4. authorization by the court to remove, at the debtor's expense, everything that the debtor has done contrary to the obligation (Art. 480 of the Civil Code).

In emergencies, the creditor may, without the authorization of the court, perform activities at the debtor's expense or remove at his expense what he did against the obligation.

As part of cash benefits, the creditor has the right to charge interest in the event of delay, even if he has not suffered damage and the delay was not the result of the debtor's fault. However, if the debtor is in default, in addition to interest, the creditor may demand compensation for the damage (Art. 481 of the Civil Code).

Contractual and statutory penalty and delay in performance

Contractual penalty applies only to non-pecuniary benefits and is a form of compensation for damage resulting from non-performance or improper performance of an obligation, which must be stipulated in the contract. It is a definition of a specific amount - in the event of the resulting damage and regardless of the amount of the damage suffered, the debtor is obliged to pay a contractual penalty in the amount specified in the contract (Art. 483 of the Civil Code).

The exception is the performance of the obligation to a large extent, so the debtor may demand an appropriate reduction of the contractual penalty, this will also apply to situations where the contractual penalty specified in the contract is grossly excessive (Art. 484 of the Civil Code).

It should be remembered that in the case of determining a contractual penalty, the creditor may not seek compensation on general terms. The exception to this rule is the provision in the contract that despite the contractual penalty being specified, the party may claim appropriate compensation. However, such a contractual regulation will only be able to refer to the amount in which the damage exceeds the contractual penalty and it results from the concluded contract (Art. 485 of the Civil Code).

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Example 3.

Ms Maria runs a guesthouse and she has an agreement with a company that makes wooden stairs because the old stairs leading to the second floor were unsafe. At that time, it had to close the floor and receive a smaller number of guests. The contractor informed that the stairs will be made on March 25, so Ms Maria accepted the reservation for April for the rooms on the first floor. The contract stipulates a contractual penalty in the amount of PLN 1,000 and the possibility of compensation in the event of higher damage. The stairs were not made on time, and Ms Maria had to cancel the reservation and refund the clients' fees, which totaled PLN 2,000. In this situation, as the option of claiming compensation was included in the contract, Ms Maria may demand compensation in the amount of PLN 1000 (PLN 2000 damage - PLN 1000 contractual penalty).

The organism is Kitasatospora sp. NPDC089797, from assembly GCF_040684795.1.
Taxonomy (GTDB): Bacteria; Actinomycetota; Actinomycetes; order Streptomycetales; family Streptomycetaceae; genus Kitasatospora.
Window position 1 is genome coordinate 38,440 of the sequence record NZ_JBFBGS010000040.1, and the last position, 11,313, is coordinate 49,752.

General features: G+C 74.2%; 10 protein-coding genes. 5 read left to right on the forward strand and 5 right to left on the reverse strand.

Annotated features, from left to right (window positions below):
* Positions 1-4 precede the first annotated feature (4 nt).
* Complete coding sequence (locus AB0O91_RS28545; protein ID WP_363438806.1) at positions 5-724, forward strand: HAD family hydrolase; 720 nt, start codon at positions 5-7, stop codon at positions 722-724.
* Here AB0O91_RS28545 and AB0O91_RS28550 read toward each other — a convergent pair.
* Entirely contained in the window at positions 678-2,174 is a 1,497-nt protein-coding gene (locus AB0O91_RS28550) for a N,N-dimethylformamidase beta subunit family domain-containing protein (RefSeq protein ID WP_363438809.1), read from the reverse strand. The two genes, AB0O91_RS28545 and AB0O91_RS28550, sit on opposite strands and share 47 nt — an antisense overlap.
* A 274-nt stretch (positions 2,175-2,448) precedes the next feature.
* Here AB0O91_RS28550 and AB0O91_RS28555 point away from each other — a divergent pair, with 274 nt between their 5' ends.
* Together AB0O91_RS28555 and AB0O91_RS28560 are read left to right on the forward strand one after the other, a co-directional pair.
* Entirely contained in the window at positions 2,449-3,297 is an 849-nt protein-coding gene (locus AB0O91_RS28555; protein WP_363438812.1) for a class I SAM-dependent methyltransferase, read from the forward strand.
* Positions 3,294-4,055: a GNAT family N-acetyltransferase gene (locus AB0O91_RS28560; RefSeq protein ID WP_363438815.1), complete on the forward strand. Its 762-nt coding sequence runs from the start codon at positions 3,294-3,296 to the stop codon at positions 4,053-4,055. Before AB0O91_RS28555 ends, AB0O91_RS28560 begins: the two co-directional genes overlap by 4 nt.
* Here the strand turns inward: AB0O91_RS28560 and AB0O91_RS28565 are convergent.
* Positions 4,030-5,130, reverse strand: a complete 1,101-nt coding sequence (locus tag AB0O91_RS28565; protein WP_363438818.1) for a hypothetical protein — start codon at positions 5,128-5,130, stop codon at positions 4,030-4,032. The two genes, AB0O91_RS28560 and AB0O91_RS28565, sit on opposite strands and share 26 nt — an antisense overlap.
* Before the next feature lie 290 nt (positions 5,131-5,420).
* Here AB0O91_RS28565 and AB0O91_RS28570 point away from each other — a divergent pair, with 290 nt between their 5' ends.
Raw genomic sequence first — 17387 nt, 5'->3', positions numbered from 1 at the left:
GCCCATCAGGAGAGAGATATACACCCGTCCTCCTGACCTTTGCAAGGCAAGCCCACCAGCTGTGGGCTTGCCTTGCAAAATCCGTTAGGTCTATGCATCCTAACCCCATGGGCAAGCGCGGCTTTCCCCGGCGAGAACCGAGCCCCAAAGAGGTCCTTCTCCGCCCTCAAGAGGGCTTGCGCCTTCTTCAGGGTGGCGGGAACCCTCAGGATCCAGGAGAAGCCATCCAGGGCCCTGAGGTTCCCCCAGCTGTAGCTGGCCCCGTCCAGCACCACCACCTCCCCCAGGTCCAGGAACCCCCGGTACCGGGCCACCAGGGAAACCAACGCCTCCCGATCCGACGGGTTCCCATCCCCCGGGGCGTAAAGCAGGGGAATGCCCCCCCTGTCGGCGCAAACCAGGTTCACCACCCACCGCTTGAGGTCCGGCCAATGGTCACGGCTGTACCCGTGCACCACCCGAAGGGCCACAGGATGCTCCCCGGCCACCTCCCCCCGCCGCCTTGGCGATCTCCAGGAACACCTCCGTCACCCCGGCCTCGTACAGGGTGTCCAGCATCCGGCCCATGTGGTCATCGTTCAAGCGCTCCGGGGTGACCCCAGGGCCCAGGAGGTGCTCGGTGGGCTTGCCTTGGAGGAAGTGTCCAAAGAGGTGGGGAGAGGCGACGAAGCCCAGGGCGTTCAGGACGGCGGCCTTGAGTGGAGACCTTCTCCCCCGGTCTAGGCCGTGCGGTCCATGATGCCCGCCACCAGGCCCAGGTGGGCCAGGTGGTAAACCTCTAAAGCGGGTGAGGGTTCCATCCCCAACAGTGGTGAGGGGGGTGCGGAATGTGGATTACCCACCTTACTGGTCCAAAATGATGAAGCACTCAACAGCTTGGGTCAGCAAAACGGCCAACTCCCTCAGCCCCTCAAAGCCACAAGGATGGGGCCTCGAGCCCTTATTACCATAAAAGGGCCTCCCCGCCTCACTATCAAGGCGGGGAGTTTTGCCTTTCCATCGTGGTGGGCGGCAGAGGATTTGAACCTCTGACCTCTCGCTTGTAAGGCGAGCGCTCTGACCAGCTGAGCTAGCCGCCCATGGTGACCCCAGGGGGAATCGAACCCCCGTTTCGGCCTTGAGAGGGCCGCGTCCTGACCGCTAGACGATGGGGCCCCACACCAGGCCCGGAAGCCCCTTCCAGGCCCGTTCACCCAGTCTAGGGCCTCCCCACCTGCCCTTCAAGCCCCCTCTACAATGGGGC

Another issue is the institution of a statutory penalty, which will result from specific provisions. If, on the basis of special provisions, the creditor has the right to benefit from the statutory penalty, even without contractual reservation, he will be able to demand from the debtor payment of a specific amount of money from the resulting damage.

Is there a delay in the performance of the creditor?

In addition to the delay, the debtor may also delay the creditor. Such a situation will occur when the creditor will refuse to accept the benefit from the debtor or will refuse to perform an action without which the benefit cannot be fulfilled by the debtor. The creditor is also in default when he declares that he will not accept the benefit (Art. 486 of the Civil Code).

If there is a situation in which the creditor is in default, the debtor will be able to demand compensation for the damage and submit the subject of the benefit to the court deposit.

Legal basis

The Act of 23 April 1964 - Civil Code